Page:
With the last truck inspection of Roadcheck 2018 barely in the books, it's going to soon be time--July 15-21, to be precise--for Operation Safe Driver Week.
There are similarities between the two, the largest being that they are both under the direction of the Commercial Vehicle Safety Alliance (CVSA). The CVSA is an alliance of several North American regulatory agencies, including the Federal Motor Carrier Safety Administration, the Canadian Council of Motor Transport Administrators, Transport Canada, and the Secretariat of Communications and Transportation (Mexico).
But there are also significant differences between Roadcheck 2018 and Safe Driver Week. For example, Roadcheck was targeted at trucks and buses, with enforcement of the ELD mandate a key part of this year's initiative. Operation Safe Driver Week is a broader-based initiative, with trucks and cars both in its scope, but with the interaction between the two as the central focus. After all, it is the Commercial Vehicle Safety Alliance.
Jill Schultz, the editor for transportation safety at the safety-focused firm of J.J. Keller, said last year's Safe Driver Week took place in October. It racked up approximately 8,000 citations for commercial vehicles, and 12,000 for passenger vehicles, according to Schultz.
"The CVSA does this at least one week per year," Schultz said. "What they are looking at is education and enforcement for safe driving behind the wheel for everyone, not just trucks and buses. It's a focused effort, and they're looking for things like moving violations and speeding, and making sure people aren't using mobile devices while driving."
"The primary difference is that this is about driving behaviors," Scott Hernandez, CVSA Director of Crash Standards and Analysis Scott Hernandez, said in an interview with FreightWaves. And much of the focus will be on the behaviors that can create safety issues in the interaction between commercial vehicles and passenger cars.
But law enforcement is on the road every day. What's happening here that's different? As Hernandez said, no matter what your line of work is, "everyone gets busy in everyday life." So policing behaviors that can often lead to incidents between trucks and cars may not always be the focus of state police officers who are doing a wide range of other activities.
"There are agencies in the country that are working toward this effort, and have assigned people specifically for this," Hernandez said. "They are not necessarily doing it every other day of the year."
With Operation Safe Driver Week focused on driver behaviors, it’s imperative that fleets look at programs that change driver behavior throughout the year so drivers are not impacted during this week. One of the most effective programs is video-based safety, like that offered by SmartDrive.
According to AAA Foundation for Traffic Safety, video-based onboard safety monitoring systems can prevent as many as 63,000 crashes, 17,733 injuries and 293 deaths each year. As noted by Cypress Truck Lines (“We’ve seen results where we’ve been able to improve driver behavior.”) and Golden State Foods (“It’s a tool that can make drivers great. And great drivers even better.”) and hundreds of other fleets, video-based safety changes driver behavior so fleet managers can relax during Operation Safe Driver Week, and every other week of the year.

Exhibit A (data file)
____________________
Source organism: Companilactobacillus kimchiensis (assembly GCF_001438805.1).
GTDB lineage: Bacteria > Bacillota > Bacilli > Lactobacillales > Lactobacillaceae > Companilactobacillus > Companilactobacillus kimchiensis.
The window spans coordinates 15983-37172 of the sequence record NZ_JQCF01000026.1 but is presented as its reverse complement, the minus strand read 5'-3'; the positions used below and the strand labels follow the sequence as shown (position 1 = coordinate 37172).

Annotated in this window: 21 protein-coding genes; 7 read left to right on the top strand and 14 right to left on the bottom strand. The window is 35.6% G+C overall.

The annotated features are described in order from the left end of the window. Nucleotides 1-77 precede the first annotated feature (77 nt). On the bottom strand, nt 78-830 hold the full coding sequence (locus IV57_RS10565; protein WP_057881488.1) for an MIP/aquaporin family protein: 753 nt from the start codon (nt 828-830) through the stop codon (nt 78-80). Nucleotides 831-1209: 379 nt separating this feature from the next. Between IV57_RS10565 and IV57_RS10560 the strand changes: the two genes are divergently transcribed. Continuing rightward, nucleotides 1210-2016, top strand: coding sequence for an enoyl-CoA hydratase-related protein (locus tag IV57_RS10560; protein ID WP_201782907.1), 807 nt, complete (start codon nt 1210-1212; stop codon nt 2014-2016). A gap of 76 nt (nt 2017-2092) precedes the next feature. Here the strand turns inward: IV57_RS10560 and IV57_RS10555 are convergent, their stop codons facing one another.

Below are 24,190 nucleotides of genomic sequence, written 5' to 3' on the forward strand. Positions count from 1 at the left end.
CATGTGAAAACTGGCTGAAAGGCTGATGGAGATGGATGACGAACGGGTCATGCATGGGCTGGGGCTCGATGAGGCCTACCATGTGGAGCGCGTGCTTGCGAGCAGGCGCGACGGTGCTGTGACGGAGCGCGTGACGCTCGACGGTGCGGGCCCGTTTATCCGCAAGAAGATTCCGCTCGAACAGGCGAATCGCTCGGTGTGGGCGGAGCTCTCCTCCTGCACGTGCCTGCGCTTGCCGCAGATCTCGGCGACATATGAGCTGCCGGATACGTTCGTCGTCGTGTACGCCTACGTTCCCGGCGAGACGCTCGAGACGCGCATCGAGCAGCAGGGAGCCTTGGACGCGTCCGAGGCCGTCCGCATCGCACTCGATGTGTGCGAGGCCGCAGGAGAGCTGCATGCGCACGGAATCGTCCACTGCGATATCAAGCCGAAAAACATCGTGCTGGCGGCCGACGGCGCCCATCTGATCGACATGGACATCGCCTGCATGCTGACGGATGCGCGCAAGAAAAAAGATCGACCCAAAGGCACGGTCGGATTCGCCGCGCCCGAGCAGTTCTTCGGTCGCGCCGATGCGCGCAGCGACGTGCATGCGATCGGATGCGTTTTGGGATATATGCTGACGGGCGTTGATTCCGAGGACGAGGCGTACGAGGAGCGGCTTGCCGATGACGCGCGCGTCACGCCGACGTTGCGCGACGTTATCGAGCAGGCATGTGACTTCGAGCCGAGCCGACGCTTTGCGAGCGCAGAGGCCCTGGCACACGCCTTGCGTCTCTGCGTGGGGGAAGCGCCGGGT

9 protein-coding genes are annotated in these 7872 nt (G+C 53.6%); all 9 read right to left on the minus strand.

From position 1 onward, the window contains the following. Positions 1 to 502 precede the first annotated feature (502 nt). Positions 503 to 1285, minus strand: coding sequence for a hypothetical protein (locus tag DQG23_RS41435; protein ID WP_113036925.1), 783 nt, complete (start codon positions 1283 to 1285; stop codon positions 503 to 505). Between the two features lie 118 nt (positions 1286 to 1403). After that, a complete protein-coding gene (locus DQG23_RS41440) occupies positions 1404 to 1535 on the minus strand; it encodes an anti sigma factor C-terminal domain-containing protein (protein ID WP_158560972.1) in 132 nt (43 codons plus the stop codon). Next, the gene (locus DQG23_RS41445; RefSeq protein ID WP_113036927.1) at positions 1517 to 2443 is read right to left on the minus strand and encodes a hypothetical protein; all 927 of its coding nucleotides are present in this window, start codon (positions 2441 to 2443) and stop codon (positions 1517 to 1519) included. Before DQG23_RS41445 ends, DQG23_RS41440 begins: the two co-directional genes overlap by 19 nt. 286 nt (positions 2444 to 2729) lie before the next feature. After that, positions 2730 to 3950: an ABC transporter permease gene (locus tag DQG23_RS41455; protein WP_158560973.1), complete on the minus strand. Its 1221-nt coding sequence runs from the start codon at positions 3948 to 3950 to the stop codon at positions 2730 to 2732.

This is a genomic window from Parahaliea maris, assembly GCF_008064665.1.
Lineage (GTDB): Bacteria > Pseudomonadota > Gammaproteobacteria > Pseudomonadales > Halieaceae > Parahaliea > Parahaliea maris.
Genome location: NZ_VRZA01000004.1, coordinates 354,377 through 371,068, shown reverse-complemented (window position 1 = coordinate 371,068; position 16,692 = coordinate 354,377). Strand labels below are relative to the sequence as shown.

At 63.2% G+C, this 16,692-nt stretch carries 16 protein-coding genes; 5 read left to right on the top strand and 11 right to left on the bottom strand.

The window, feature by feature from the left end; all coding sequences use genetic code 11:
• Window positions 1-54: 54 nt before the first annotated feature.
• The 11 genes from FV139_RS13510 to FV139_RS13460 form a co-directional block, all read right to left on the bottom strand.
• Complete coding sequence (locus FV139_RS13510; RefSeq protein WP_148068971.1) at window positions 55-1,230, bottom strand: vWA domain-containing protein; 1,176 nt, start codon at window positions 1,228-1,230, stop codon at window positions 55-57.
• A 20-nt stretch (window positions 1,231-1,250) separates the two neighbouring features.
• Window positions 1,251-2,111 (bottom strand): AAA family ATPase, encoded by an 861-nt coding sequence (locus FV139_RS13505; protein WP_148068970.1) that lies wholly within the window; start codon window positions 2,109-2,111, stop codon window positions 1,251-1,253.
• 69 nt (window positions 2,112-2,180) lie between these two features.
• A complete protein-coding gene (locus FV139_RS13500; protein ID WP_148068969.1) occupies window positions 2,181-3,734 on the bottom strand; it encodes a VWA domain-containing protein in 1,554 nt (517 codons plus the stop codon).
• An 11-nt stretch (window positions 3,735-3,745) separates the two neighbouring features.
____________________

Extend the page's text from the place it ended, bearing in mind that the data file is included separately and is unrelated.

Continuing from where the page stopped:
There is no firm list of things that states are supposed to do during Safe Driver Week. Hernandez said some states "could dive a little deeper into this." Individually, state authorities could choose particular corridors that are accident-prone and look to police the behaviors that appear to be causing higher than normal numbers.
Hernandez stressed that whatever efforts are ongoing are not strictly targeted at commercial vehicles. "Some incidents are more often caused by passenger vehicles, so whatever occurs out there on given days is what the officers will enforce," Hernandez said.
When it's over, Hernandez said that data from around the country and other parts of North America will be gathered and compared to prior years, "and we'll see what the trends are." It will be reviewed at CVSA's annual meeting in Kansas City in September.
Operation Safe Driver doesn't just involve one week. It also has two focused educational programs. Teens and Trucks is aimed at trying to ensure teenage drivers understand what they're up against when they're driving in the vicinity of a truck, like its blind spots and how long it takes a truck to stop. A second, Defeat Distracted Driving, aims to educate on truck drivers and that issue.
The CVSA is not done in 2018 with its "weeks." Brake Safety Week is coming up in September.
Both Schultz and Hernandez said that unlike Roadcheck week, when there are stories of independent owner operators staying home to avoid the enforcement activities, Safe Driver Week has not had that reputation.